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ECONOMY

ECB ‘could oppose Germany and buy bonds’

A highly anticipated meeting of the European Central bank ended in disappointment on Thursday, with ECB head Mario Draghi failing to announce any concrete measures to stop the Eurzozone crisis.

ECB 'could oppose Germany and buy bonds'
Mario Draghi didn't say what many had hoped for on Thursday. Photo: DPA

Draghi said the ECB would gear up to buy Italian and Spanish bonds on the open market – but would only act after eurozone governments activate bailout funds to do the same.

So far Germany has remained mum on Draghi’s “possible bond-buying” statement – an option it has vehemently objected to in the past.

Draghi said all 23 members of the Governing Council endorsed Thursday’s statement with one exception – a reference to Bundesbank president Jens Weidmann.

“It’s clear and it’s known that (Germany’s) Bundesbank have their reservations about the programme of buying bonds. The idea is we now have the guidance, the monetary policy committee, the risk committee and the markets committee will work on this guidance and then (we) will take a final decision and the votes will be counted.”

Draghi’s wording implied he may be prepared to outvote the Germany if necessary.

The markets were unimpressed by Draghi’s announcement, having anticipated a more concrete measure. He had raised expectations to fever pitch with a vow last week to do “whatever it takes” to preserve the embattled single currency.

In addition to his promise to intervene possibly on the bond markets, Draghi stepped up his verbal rhetoric, warning traders that speculating against the euro was a lost cause.

Reiterating that the euro was “irreversible”, he said: “It’s pointless to bet against the euro.”

But he failed to back up his talk with action, analysts complained.

“The ECB did not change its monetary policy nor did it provide us with details about possible future actions,” complained Alexandra Estiot, analyst at BNP Paribas.

“Stress on sovereign debt markets has to be addressed and the ECB could help. But once more, the ECB threw the ball back in the politicians’ court,” she said.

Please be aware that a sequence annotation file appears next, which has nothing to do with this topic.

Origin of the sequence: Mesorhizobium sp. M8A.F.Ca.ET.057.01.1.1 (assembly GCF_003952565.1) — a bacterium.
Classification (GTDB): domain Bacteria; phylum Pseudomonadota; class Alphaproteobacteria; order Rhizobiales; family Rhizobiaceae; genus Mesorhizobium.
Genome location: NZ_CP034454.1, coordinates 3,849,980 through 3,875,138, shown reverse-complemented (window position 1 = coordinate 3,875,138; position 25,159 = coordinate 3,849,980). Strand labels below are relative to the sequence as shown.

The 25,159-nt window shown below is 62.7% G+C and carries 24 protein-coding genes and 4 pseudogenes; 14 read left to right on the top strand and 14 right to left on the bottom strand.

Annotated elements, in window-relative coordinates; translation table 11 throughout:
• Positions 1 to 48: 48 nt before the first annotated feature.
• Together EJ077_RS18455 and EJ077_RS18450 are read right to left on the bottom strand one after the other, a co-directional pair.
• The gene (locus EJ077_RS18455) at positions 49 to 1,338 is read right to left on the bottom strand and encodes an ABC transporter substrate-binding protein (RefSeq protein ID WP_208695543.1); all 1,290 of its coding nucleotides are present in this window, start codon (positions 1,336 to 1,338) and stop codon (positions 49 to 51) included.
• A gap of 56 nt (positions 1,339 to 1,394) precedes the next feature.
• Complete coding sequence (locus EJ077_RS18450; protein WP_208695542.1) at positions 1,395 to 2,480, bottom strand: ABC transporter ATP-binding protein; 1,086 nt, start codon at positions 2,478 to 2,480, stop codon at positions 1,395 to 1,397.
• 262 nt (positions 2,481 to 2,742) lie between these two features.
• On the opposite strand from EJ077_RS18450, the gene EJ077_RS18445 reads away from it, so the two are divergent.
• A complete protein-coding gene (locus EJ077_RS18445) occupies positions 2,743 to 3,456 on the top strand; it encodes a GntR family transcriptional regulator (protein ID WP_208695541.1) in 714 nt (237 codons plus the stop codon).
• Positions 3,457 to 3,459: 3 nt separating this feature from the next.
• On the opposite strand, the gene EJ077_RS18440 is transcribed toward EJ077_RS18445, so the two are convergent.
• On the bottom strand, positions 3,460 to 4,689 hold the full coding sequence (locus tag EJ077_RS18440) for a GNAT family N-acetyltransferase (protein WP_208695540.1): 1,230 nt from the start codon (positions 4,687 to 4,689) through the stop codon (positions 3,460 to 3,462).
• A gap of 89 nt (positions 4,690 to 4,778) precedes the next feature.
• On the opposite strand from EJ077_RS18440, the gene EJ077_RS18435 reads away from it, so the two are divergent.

The euro fell to $1.22, after briefly topping $1.24, its highest rate since June 5.

Earlier in the day, the ECB said it would keep interest rates unchanged at 0.75 percent.

The Local/afp/sh

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ECONOMY

German consumer prices set to rise steeply amid war in Ukraine

Russia's war in Ukraine is slowing down the economy and accelerating inflation in Germany, the Ifo Institute has claimed.

German consumer prices set to rise steeply amid war in Ukraine

According to the Munich-based economics institute, inflation is expected to rise from 5.1 to 6.1 percent in March. This would be the steepest rise in consumer prices since 1982.

Over the past few months, consumers in Germany have already had to battle with huge hikes in energy costs, fuel prices and increases in the price of other everyday commodities.

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With Russia and Ukraine representing major suppliers of wheat and grain, further price rises in the food market are also expected, putting an additional strain on tight incomes. 

At the same time, the ongoing conflict is set to put a dampener on the country’s annual growth forecasts. 

“We only expect growth of between 2.2 and 3.1 percent this year,” Ifo’s head of economic research Timo Wollmershäuser said on Wednesday. 

Due to the increase in the cost of living, consumers in Germany could lose around €6 billion in purchasing power by the end of March alone.

With public life in Germany returning to normal and manufacturers’ order books filling up, a significant rebound in the economy was expected this year. 

But the war “is dampening the economy through significantly higher commodity prices, sanctions, increasing supply bottlenecks for raw materials and intermediate products as well as increased economic uncertainty”, Wollmershäuser said.

Because of the current uncertainly, the Ifo Institute calculated two separate forecasts for the upcoming year.

In the optimistic scenario, the price of oil falls gradually from the current €101 per barrel to €82 by the end of the year, and the price of natural gas falls in parallel.

In the pessimistic scenario, the oil price rises to €140 per barrel by May and only then falls to €122 by the end of the year.

Energy costs have a particularly strong impact on private consumer spending.

They could rise between 3.7 and 5 percent, depending on the developments in Ukraine, sanctions on Russia and the German government’s ability to source its energy. 

On Wednesday, German media reported that the government was in the process of thrashing out an additional set of measures designed to support consumers with their rising energy costs.

The hotly debated measures are expected to be finalised on Wednesday evening and could include increased subsidies, a mobility allowance, a fuel rebate and a child bonus for families. 

READ ALSO: KEY POINTS: Germany’s proposals for future energy price relief

In one piece of positive news, the number of unemployed people in Germany should fall to below 2.3 million, according to the Ifo Institute.

However, short-time work, known as Kurzarbeit in German, is likely to increase significantly in the pessimistic scenario.

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